Chapter 9 Self- and Nonself-Recognition of Gametes in Ascidians
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Ascidians (Tunicata) are hermaphroditic sessile marine invertebrates, which release sperm and eggs nearly simultaneously to the surrounding seawater during the spawning season. To avoid inbreeding, several species, including Halocynthia roretzi (Stolidobranchia) and Ciona intestinalis type A (Ciona robusta) (Phlebobranchia) possess a self-sterility system. In H. roretzi, a 70-kDa vitelline coat (VC) protein consisting of 12 EGF-like repeats with polymorphisms, designated as VC70, appears to be involved in gamete interaction and also in self/nonself-recognition. A cysteine-rich secretory protein, designated as Urabin and a type II transmembrane serine protease-1, called TTSP-1, are candidate sperm-borne binding partners for VC70. In C. intestinalis type A, on the other hand, a fibrinogen-like VC protein, v-Themis-A and v-Themis-B, and sperm PKDREJ-like protein, s-Themis-A and s-Themis-B, are highly polymorphic among individuals and these proteins appear to play a pivotal role in self/nonself-recognition during gamete interaction. It was recently suggested that three pairs of v-Themis and s-Themis genes (s/v-Themis-A, s/v-Themis-B, and s/v-Themis-B2) are responsible for this system. After sperm attachment to the VC of self-eggs, drastic Ca2+ influx is elicited, resulting in sperm vigorous movement on the VC followed by sperm detachment from the VC, or by cessation in sperm motility. The C-terminal Ca2+-permeable cation channel domain in s-Themis-B/B2 may be involved in Ca2+ influx. Although s/v-Themis homologous genes with polymorphisms were detected in the genome of H. roretzi, it is not known whether s/v-Themis is involved in self/nonself-recognition of H. roretzi. Since flowering plants utilize family specific S-determinant proteins for self-incompatibility, the mechanism of self/nonself-recognition may be different between stolidobranch and phlebobranch ascidians.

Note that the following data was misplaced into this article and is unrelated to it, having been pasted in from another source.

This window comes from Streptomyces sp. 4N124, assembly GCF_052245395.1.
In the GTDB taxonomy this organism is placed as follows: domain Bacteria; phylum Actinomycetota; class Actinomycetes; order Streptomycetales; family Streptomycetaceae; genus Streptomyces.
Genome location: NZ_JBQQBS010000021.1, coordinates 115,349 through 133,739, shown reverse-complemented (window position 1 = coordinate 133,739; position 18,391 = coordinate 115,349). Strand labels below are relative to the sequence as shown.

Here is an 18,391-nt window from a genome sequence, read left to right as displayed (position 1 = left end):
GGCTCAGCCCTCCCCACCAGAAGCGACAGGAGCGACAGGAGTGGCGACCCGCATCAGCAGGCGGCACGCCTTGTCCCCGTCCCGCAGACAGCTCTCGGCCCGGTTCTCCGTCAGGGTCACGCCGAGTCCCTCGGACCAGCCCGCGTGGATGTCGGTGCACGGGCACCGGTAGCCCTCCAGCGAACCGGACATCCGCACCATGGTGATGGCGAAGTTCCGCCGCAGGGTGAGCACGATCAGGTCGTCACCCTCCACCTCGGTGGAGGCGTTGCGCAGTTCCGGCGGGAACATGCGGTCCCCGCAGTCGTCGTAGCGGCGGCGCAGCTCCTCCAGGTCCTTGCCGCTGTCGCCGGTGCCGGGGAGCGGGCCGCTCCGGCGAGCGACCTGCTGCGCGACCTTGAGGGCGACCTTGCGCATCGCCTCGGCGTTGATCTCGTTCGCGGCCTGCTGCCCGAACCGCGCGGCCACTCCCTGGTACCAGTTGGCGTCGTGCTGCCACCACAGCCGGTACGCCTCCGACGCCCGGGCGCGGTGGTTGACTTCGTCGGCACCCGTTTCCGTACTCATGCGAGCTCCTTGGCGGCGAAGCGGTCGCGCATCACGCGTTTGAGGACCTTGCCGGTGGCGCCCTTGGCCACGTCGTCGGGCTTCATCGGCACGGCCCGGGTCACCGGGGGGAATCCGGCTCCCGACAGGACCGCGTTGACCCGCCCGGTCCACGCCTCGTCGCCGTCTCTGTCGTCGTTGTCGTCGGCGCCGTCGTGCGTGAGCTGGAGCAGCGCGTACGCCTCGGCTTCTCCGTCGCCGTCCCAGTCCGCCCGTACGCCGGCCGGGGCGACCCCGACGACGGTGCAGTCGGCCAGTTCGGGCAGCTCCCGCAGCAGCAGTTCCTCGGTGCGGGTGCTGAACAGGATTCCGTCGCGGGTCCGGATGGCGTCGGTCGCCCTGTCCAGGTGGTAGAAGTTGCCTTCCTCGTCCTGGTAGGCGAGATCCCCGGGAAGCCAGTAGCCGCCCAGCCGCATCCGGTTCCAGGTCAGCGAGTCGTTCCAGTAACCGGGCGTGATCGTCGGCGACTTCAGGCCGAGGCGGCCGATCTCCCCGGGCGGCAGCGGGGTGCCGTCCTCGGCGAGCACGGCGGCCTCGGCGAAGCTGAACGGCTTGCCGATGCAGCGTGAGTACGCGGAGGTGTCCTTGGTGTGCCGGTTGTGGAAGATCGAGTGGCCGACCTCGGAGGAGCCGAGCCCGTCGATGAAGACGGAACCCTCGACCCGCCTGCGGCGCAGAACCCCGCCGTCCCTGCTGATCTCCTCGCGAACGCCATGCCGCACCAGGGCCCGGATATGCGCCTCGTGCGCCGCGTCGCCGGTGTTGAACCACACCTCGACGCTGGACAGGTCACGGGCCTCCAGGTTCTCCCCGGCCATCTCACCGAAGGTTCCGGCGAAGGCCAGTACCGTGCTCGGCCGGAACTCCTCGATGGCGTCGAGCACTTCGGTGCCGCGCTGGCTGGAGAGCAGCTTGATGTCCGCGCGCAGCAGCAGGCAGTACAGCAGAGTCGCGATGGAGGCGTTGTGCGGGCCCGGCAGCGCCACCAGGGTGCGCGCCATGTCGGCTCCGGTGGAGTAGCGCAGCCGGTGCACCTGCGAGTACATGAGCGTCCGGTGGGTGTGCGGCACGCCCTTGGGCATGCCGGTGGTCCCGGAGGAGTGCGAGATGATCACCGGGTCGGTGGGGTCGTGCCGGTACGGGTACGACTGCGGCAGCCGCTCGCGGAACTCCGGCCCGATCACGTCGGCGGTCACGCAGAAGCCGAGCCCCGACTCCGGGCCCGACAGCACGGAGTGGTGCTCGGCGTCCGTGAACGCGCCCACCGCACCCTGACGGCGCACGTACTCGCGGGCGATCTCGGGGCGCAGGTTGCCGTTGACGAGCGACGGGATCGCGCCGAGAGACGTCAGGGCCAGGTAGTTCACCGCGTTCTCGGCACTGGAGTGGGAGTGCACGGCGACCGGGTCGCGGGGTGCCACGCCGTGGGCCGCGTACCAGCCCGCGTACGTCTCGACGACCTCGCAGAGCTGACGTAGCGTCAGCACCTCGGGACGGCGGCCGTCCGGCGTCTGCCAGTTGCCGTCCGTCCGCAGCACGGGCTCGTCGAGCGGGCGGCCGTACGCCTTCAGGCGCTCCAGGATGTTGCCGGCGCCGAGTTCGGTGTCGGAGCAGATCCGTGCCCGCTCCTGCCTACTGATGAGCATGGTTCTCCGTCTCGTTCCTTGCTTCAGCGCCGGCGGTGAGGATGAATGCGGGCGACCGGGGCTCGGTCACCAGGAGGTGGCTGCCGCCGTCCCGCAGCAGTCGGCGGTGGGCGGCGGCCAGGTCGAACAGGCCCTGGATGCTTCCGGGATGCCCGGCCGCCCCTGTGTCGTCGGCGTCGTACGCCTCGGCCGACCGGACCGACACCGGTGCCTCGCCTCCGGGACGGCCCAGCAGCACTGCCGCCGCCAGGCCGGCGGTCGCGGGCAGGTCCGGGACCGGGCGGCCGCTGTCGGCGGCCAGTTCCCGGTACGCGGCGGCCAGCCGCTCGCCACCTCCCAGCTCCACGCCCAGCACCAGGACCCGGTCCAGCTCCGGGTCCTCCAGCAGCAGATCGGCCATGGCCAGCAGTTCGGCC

KeywordsSperm lysin Proteasome Fertilization Self/nonself Self-incompatibility Ascidian
This work was supported in part by Grant-in-aid for Scientific Research (B) (JP17H03672) from JSPS and by Grant-in-aid for Scientific Research on Innovative Areas (JP21112001, 21112002) from MEXT, Japan. We are grateful to Gretchen Lambert of University of Washington Friday Harbor Labs for her critical reading of this mauscript.
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